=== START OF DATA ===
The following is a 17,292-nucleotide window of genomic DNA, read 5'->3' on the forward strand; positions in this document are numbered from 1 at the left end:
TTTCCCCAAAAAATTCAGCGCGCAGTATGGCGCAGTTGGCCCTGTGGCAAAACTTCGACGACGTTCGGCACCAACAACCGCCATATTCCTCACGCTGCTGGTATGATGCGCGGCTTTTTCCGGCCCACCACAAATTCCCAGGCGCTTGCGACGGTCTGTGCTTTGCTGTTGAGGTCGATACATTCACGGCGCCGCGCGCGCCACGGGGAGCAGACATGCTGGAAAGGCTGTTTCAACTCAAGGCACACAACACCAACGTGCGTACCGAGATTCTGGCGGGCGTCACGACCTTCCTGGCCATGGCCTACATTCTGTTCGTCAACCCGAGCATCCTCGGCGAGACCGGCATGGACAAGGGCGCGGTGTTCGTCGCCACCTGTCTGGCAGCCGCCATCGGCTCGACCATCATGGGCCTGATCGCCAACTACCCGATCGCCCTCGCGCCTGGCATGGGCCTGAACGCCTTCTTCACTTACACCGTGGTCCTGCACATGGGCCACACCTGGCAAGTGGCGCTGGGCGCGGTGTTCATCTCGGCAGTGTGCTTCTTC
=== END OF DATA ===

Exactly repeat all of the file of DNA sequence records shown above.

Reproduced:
The following is a 17,292-nucleotide window of genomic DNA, read 5'->3' on the forward strand; positions in this document are numbered from 1 at the left end:
TTTCCCCAAAAAATTCAGCGCGCAGTATGGCGCAGTTGGCCCTGTGGCAAAACTTCGACGACGTTCGGCACCAACAACCGCCATATTCCTCACGCTGCTGGTATGATGCGCGGCTTTTTCCGGCCCACCACAAATTCCCAGGCGCTTGCGACGGTCTGTGCTTTGCTGTTGAGGTCGATACATTCACGGCGCCGCGCGCGCCACGGGGAGCAGACATGCTGGAAAGGCTGTTTCAACTCAAGGCACACAACACCAACGTGCGTACCGAGATTCTGGCGGGCGTCACGACCTTCCTGGCCATGGCCTACATTCTGTTCGTCAACCCGAGCATCCTCGGCGAGACCGGCATGGACAAGGGCGCGGTGTTCGTCGCCACCTGTCTGGCAGCCGCCATCGGCTCGACCATCATGGGCCTGATCGCCAACTACCCGATCGCCCTCGCGCCTGGCATGGGCCTGAACGCCTTCTTCACTTACACCGTGGTCCTGCACATGGGCCACACCTGGCAAGTGGCGCTGGGCGCGGTGTTCATCTCGGCAGTGTGCTTCTTC